Andrei Lankov, professor at Seoul’s Kookmin University and one of the world’s foremost North Korea experts (he blogs in Russian), has some chilling words about what the new year might bring for Korean relations. As quoted in The Globe and Mail:
“The North Koreans will want to test [Ms. Park], maybe an overland intrusion, an artillery attack, shooting down an airliner – God knows what – and if she overreacts it could lead to a chain of escalations,” said Andrei Lankov, an expert on North Korea at Kookmin University in Seoul. “We’ll see newspaper headlines like ‘Korea on the brink of war’ with big pictures of smoke rising and soldiers rushing to the front line.”
Prof. Lankov feels that some kind of North Korean provocation is almost a certainty in the first few months of 2013. What’s unknown is what Ms. Park will do about it when the time comes.
Ms. Park is Park Geun-hye, South Korea’s first female president, elected last Wednesday. Her father, Park Chung-hee, was a “Cold War strongman,” according to Time, and her mother, Yuk Young-soo, was killed by North Korean agents. (Five years later, her father was also assassinated in the infamous 10.26 incident.)
“The question is who will control her [North Korea] policy,” he added. “She’s likely to rely on experts, and a lot of the people in her camp are crazy hardline ideologues.”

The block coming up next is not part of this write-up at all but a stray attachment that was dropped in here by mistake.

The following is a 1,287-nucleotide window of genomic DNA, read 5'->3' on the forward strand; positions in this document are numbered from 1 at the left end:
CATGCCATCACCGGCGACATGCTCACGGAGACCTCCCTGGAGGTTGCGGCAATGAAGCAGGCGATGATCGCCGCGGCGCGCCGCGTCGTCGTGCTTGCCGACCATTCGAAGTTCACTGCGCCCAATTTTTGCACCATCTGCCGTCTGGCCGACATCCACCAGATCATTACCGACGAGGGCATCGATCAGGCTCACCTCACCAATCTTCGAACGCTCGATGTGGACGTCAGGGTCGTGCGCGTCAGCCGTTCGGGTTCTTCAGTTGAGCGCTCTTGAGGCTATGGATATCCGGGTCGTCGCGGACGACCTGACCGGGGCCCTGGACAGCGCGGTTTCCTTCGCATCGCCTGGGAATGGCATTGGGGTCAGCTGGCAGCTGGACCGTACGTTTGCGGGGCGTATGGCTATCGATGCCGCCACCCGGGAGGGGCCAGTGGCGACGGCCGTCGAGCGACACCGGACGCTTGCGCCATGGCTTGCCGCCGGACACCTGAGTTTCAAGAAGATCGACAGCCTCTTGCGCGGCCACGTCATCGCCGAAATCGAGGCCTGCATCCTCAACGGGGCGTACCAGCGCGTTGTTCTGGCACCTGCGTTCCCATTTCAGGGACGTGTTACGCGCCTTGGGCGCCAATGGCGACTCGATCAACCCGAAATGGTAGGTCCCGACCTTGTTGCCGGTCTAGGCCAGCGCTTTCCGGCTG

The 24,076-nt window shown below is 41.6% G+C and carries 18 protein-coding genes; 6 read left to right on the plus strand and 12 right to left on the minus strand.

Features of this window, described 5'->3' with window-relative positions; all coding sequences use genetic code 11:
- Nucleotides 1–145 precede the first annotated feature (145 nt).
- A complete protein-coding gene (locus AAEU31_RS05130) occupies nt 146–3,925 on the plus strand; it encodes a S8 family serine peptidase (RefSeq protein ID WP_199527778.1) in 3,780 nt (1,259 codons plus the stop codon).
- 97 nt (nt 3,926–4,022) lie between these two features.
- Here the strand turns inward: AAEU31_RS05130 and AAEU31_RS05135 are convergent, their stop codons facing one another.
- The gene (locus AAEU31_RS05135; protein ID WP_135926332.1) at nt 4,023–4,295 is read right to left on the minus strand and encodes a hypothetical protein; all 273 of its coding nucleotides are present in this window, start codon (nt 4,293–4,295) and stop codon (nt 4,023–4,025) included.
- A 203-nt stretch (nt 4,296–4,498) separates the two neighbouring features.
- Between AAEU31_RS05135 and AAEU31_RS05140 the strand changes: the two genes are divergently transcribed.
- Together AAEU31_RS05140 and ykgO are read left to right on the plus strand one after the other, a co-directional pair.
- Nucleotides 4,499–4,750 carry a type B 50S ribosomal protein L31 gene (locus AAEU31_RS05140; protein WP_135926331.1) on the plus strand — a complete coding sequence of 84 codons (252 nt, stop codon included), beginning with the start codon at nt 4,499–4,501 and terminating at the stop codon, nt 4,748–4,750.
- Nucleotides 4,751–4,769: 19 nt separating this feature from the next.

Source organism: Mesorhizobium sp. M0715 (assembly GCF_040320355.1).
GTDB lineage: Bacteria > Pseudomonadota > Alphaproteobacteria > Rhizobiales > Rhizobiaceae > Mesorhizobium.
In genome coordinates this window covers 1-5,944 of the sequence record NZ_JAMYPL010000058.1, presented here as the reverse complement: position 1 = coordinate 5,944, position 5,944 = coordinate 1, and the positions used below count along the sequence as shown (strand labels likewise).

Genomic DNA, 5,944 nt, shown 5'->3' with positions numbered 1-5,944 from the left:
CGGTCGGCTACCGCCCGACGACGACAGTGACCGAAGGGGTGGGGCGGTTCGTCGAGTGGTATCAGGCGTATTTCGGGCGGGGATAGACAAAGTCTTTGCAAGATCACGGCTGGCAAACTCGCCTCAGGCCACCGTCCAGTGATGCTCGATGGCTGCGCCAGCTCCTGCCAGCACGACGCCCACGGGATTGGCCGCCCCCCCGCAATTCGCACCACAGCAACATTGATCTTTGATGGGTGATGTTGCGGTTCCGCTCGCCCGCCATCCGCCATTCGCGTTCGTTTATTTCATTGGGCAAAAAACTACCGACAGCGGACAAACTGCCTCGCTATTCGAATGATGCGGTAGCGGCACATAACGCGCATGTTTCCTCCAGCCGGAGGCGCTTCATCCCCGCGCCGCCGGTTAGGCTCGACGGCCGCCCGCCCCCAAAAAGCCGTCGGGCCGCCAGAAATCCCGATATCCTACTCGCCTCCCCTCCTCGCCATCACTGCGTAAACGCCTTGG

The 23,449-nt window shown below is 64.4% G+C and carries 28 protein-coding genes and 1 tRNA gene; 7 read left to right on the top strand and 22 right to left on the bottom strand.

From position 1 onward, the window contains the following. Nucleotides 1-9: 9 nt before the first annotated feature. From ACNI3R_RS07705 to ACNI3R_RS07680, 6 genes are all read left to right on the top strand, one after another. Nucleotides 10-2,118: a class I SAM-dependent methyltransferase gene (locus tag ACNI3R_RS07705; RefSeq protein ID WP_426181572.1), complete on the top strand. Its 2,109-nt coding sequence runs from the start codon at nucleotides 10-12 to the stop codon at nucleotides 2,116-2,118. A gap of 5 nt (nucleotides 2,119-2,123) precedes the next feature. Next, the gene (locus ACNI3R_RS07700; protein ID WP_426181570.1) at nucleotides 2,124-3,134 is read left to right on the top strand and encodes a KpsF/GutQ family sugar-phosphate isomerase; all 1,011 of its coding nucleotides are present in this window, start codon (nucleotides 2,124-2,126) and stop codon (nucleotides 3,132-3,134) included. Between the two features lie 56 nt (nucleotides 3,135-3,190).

There is a China connection, of course. As Oh Sung-il, a defector living in Seoul, put it:
“The system is not changing, but the young people are changing,” he said.
Could that bring about change inside North Korea? “If China changes [its policy towards North Korea], these young people will be powerful within five years,” he added. “If China doesn’t change, it will take much longer.”
Remember when North Korea successfully launched a three-stage rocket into space earlier this month, and the happiness they tried to tell us the accomplishment engendered? Scientific advancements are most apparent in the military, and it’s not hard to imagine that North Korea’s leaders believe an armed conflict is just the thing to lift their people’s spirits.
For the sake of the rest of us, we hope their neighbors to the south don’t feel the same way.
Plot set for conflict in tale of two Koreas (The Globe and Mail)